This advisory circular (AC) provides guidance for the Federal Aviation Administration’s (FAA) standard for a Liquid Water Equivalent System (LWES). This AC applies to anyone proposing to design, procure, construct, install, activate, or maintain an LWES. An LWES is an automated weather measurement system that determines the Liquid Water Equivalent (LWE) rate in conditions of frozen or freezing precipitation. The LWE rate is used by the system with the appropriate endurance time (ET) regression equations and regression coefficients specified in an FAA-approved current database at http://220.127.116.11/RegressionInformation.html to determine the holdover time (HOT) or check time (CT) for an aircraft’s applied anti-icing fluid (Society of Automotive Engineer (SAE) Types I, II, III, and IV). Thus, the LWES incorporates a Holdover Time Determination System (HOTDS) or Check Time Determination System (CTDS). The HOT is used to determine how long a fluid would provide protection assuming that the current conditions do not change. The CT is used to determine the fluid’s current protection capability, while incorporating varying weather conditions.
Use of Cockpit Displays of Digital Weather and Aeronautical Information
This advisory circular (AC) provides guidance to flightcrew members and other airmen on the use of data link to access Flight Information Services (FIS). This AC addresses both the Federal Aviation Administration (FAA) FIS Broadcast (FIS-B) provided through the Automatic Dependent Surveillance – Broadcast (ADS-B) Universal Access Transceiver (UAT) network and non-FAA FIS systems provided through commercial data link services.
a. Flight Information Services (FIS). FIS is a service that provides Meteorological Information (METI) and Aeronautical Information (AI) to enhance pilot awareness of weather and/or airspace constraints while providing information for decision support tools and improving safety. METI and AI data link services enable flightcrews to support the Next Generation Air Transportation System (NextGen) concepts of information sharing and provide airmen with a common operating picture necessary to support the evolving global Air Traffic Management (ATM) concepts.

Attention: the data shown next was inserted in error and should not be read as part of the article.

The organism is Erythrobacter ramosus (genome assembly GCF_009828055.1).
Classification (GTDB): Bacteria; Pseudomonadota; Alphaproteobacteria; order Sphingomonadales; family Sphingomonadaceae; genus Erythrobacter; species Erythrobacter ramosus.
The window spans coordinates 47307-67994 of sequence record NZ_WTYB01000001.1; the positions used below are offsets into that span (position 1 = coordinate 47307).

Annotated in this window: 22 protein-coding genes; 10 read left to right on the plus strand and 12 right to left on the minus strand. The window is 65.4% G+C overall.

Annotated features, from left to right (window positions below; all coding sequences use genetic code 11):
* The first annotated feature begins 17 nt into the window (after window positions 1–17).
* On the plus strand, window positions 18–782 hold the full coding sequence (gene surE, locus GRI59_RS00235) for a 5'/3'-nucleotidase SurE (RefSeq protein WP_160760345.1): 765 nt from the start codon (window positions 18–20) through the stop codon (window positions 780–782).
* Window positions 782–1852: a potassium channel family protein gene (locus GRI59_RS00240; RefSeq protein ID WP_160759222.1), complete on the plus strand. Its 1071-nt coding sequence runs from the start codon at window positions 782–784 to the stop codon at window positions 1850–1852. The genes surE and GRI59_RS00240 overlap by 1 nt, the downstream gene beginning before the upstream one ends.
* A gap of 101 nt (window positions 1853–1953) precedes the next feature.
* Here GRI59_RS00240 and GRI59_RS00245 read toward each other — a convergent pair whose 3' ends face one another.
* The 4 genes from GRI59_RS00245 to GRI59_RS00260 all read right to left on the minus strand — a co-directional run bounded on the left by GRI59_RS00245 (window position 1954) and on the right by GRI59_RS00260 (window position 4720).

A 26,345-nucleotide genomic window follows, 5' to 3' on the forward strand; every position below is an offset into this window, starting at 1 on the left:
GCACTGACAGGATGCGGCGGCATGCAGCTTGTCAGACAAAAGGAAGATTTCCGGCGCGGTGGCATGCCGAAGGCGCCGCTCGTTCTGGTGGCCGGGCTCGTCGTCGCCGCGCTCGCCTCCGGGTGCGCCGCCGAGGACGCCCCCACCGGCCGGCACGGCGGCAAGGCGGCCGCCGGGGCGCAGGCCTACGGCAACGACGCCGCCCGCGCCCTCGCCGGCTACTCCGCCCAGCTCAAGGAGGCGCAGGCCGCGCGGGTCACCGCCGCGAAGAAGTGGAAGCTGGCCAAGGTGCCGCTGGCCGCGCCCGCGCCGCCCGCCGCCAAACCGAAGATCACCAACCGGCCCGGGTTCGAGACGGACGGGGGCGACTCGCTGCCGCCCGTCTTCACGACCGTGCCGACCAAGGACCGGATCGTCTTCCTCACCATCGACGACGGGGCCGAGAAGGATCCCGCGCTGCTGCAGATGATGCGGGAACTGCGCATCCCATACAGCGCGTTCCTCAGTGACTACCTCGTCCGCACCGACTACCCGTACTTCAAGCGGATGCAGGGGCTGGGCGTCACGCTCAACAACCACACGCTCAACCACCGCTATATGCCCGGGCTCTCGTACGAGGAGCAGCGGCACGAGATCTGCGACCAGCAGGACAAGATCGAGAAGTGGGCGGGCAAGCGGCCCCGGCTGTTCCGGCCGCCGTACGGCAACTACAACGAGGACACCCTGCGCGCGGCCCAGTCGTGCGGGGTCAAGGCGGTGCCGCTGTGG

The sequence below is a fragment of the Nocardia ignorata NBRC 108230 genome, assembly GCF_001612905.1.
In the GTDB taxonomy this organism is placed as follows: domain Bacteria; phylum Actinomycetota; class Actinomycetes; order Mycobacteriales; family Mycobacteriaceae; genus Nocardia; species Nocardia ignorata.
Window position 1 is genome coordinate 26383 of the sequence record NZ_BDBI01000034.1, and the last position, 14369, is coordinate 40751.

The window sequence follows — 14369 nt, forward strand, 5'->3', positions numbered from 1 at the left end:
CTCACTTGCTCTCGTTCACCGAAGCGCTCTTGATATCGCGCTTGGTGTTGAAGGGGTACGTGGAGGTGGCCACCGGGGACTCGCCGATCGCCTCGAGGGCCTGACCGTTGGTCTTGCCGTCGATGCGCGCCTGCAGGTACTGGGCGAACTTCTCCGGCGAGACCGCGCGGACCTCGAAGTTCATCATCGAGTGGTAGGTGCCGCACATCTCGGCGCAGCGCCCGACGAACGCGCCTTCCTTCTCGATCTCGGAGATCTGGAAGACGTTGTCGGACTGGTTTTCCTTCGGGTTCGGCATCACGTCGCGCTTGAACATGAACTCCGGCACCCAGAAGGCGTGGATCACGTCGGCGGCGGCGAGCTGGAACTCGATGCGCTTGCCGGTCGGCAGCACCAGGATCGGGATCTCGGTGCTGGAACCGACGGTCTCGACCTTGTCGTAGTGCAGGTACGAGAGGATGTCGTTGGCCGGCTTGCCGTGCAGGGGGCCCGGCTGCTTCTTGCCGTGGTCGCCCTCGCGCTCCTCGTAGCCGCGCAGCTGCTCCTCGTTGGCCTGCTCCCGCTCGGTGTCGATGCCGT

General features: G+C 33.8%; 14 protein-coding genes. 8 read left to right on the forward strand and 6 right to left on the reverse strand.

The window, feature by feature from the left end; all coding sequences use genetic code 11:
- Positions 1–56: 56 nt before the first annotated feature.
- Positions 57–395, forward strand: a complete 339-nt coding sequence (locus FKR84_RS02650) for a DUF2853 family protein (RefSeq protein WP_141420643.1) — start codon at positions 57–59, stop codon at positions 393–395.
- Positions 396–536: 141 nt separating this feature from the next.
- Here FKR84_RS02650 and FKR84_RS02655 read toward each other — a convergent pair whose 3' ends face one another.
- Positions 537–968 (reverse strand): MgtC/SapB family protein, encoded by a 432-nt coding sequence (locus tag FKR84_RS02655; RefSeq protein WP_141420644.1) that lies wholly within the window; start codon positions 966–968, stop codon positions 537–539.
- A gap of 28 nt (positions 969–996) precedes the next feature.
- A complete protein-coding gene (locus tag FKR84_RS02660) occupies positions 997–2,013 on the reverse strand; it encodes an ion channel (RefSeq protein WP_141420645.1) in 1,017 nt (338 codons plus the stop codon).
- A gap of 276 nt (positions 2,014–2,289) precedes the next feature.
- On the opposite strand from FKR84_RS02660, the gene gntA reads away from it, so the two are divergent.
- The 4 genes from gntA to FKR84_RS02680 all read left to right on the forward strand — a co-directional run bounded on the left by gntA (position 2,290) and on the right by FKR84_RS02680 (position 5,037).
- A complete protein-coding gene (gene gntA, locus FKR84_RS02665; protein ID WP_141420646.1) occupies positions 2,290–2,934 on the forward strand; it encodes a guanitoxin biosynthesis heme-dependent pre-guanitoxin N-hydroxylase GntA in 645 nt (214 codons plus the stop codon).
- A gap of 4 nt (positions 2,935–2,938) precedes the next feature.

b. Advantages of FIS METI and AI. FIS of METI and AI can augment pilot voice communications with Flight Service Stations (FSS), other air traffic control (ATC) facilities, airline dispatch centers, flight following facilities or other Operation Control Centers (OCC), typically referred to as System Operations Control (SOC). In addition, Internet connectivity provides the capability for Baseline Synchronization Services (BSS) to be utilized to update the aircraft’s navigational and other databases prior to flight.
|91-78||AFS-800||Use of Class 1 or Class 2 Electronic Flight Bag (EFB) This advisory circular (AC) provides aircraft owners, operators, and pilots operating aircraft under Title 14 of the Code of Federal Regulations (14 CFR) part 91, with information for removal of paper aeronautical charts and other documentation from the cockpit through the use of either portable or installed cockpit displays (electronic flight bags (EFB).||07-20-2007|
|91-62A||AIR-120||Use of Child Seats in Aircraft Provides information to assist the public in the proper use of child seats aboard aircraft and provides precautions so all occupants are able to exit rapidly from aircraft during emergencies.||10-15-1992|
Use of Child Restraint Systems on Aircraft
This advisory circular (AC) provides information and practices regarding the use of child restraint systems (CRS) on aircraft. The Federal Aviation Administration (FAA) intends for operators to use this as a resource during the development, implementation, and revision of an air carrier’s standard operating procedures (SOP), Web sites and training programs regarding the use of CRSs.